The grades are in. My parents wants me to move my things out of the basement they’re having remodeled. My dog flings himself down in the middle of the living room and bicycles his back legs, begging for belly rubs. My partner is exhausted and needs me to pick up my end of all things neglected. I had planned all year that I would use this time to drive out of town and work on the dissertation–in the field, away from people and in the marsh, on the coast, under the surface.

Will I say yes? Will I say no?

Bear with me.

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OUTRAGEOUS: Police abuse of poet-professors of color

UPDATE: The prof is lawyering up. Here’s the latest from Jennifer–didn’t want to bury the lead.


He was released after the night watchman from the university positively IDed him. The police never asked Armando for his ID (not giving him a chance by thrusting a gun in his face and ordering him to the floor), nor did they give him any explanation for their actions. Supposedly they were responding to a report of a break in. Armando is very upset about the incident and unfortunately had to leave for Spain today. He will be back on the 27th and is working with a lawyer.

Armando had just read in Juárez, I was concerned for his safety
there…never did I imagine that this could happen in a U.S. Institution

Thanks for your support!


* * *

First, I’d like to pass along an e-mail forwarded from my publisher and friend, Palmer Hall:

My friends,

Juan Armando Rojas Joo, whose book (Rio Vertebral/Vertebral River) was
published late last year by Pecan Grove Press
was recently removed at
gunpoint from his office by university police at Ohio Wesleyan University.
Juan Armando was arrested, essentially, for being Latino and working late in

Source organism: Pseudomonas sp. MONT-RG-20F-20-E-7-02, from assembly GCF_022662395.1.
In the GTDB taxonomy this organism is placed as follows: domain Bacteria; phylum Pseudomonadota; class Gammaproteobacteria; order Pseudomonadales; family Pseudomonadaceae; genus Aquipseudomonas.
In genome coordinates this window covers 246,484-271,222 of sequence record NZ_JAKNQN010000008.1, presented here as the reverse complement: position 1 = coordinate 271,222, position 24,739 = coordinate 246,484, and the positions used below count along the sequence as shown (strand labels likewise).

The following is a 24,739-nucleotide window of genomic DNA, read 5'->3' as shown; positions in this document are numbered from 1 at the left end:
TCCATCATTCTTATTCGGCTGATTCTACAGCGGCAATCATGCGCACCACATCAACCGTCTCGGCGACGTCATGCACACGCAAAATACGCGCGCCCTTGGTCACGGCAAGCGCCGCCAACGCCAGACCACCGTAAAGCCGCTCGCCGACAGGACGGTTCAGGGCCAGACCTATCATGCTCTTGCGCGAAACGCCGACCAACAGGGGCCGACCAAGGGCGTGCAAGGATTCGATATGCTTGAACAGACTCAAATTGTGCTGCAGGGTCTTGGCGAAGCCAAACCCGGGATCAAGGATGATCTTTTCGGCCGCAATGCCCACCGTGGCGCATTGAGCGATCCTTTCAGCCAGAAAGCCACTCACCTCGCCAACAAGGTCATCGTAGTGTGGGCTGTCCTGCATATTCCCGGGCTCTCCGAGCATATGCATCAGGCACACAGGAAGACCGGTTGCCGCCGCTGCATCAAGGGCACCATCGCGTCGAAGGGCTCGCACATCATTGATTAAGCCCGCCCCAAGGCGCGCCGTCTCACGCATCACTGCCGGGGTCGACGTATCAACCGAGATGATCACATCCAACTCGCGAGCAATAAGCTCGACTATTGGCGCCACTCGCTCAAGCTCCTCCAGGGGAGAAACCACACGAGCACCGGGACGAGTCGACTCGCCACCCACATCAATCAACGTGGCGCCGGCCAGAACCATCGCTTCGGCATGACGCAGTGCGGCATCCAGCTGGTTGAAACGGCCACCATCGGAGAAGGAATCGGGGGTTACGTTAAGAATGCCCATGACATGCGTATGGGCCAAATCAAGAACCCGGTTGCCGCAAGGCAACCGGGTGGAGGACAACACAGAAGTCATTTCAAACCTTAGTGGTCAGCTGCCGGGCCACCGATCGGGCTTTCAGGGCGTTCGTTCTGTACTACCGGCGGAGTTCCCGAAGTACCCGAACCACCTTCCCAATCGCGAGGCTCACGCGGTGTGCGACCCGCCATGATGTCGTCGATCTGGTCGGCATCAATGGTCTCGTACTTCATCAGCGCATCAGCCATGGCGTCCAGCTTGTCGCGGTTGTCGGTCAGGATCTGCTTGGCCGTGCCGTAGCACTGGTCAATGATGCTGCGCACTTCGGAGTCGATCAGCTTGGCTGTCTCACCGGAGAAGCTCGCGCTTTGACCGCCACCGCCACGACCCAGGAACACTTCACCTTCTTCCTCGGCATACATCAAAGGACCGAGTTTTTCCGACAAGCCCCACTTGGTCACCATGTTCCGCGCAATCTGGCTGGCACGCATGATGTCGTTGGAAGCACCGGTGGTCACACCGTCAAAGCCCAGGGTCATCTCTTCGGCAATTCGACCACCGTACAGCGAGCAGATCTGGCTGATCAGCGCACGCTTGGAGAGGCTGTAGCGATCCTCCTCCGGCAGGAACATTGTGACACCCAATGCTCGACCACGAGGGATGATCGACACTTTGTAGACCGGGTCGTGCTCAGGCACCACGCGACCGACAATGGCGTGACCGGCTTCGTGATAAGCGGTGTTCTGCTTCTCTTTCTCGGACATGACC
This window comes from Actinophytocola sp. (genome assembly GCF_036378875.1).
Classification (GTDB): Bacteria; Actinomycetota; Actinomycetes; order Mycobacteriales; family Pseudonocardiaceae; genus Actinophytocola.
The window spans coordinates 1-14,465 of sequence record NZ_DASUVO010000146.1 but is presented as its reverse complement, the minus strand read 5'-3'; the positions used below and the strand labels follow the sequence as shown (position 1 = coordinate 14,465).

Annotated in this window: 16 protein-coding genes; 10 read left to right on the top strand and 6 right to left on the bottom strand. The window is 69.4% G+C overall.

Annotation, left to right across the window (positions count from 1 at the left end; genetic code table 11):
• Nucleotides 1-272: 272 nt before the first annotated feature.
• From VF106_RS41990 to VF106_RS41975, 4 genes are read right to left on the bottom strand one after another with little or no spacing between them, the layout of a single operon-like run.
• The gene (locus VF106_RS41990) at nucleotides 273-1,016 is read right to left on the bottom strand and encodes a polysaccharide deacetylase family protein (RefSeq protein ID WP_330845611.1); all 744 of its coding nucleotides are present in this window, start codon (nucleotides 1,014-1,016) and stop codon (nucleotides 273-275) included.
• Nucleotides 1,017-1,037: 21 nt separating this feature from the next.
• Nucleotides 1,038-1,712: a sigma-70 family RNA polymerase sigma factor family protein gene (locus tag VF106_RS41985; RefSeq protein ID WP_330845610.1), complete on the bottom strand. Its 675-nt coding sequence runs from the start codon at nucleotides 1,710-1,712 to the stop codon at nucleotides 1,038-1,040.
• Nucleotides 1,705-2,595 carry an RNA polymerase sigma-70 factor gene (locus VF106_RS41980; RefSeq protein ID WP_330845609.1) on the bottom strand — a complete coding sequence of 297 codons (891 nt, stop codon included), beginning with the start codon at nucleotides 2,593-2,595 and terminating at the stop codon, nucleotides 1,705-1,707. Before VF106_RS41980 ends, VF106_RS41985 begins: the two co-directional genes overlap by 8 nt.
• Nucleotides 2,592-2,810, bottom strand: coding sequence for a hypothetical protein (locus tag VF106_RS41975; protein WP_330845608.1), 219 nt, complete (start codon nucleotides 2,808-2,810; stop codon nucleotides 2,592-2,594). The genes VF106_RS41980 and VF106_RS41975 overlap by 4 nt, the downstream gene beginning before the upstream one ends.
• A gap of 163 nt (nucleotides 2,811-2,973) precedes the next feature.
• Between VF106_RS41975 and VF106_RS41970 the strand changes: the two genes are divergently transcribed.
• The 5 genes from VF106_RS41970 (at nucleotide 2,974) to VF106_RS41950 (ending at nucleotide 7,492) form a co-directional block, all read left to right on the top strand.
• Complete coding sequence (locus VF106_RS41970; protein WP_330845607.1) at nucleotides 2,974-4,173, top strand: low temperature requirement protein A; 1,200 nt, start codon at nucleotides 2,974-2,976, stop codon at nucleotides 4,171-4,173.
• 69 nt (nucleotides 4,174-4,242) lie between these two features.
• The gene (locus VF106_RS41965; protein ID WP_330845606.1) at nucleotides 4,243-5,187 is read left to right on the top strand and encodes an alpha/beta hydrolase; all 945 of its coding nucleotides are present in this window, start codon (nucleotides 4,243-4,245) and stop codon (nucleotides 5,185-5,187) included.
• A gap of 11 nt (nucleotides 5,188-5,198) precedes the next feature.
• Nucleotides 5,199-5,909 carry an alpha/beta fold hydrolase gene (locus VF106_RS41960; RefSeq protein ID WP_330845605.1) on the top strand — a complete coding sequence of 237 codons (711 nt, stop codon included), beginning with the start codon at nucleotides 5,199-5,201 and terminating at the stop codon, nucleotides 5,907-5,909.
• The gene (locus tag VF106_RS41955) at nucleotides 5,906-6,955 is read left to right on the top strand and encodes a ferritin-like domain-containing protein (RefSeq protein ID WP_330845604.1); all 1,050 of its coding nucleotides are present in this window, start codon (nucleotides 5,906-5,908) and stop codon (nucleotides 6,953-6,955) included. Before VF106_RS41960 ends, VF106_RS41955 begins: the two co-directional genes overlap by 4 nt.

his office. No charges were brought against him. Jennifer Rathbun, who
translated Juan Armando’s work for us forwarded this letter to me.

When I hear more from Jennifer or from Juan Armando, I’ll write again. I
suspect letters to Ohio Wesleyan’s president (I’ll get the address) about
the outrageous actions of the university’s police will be asked for.

Thanks for listening,

*Juan Armando’s letter:*

Dear colleagues,

I just came back from an international poetry festival in Ciudad Juarez,
Mexico, where no more than forty invited poets from all over the world,
including Ledo Ivo (Brasil), Claudine Helft (France), Torgeir Rebolledo
Peddersson (Norway), Juan Gelman (Argentina), were convocated to read
from their own work as well as to denounce violence. I was among
one of the invited poets, representing Mexico and Ohio Wesleyan

Last night, at midnight, I was working in my office, UN 201 [Juan
Armando Rojas] like I have been doing many nights for the past five
years (many professors at OWU do). I was working, among other academic
issues, on my self report, when I perceived the door knob of my office
moving, I also heard a dog bark and a few seconds latter I heard voices.
Would you like to know my first reaction? I was, of course scared, also
confused, and immediately I said “give me a second, I’ll be there”. When
I opened the door, thinking that it was probably the janitor, maybe a
security officer, maybe even Helmut or Conrad (both of them love/ed
working late at night as well at UN) and for my surprise the first thing
I saw was the gun of a police officer pointing directly at my face.
(Five police officers, one gun twelve inches away, I’m “Ordered” to go
to the floor and I get handcuffed)

Currently I will not go into details but I will ask you if this is part
of our academic freedom and the pursuit of knowledge and professional
passions, or is this the new and efficient way of approaching people at
OWU? Is this how OWU approaches diversity and multiculturalism? Is this
how OWU treats the few members of an international faculty? Did I brake
a curfew and I was not aware? Is this really how OWU wants to approach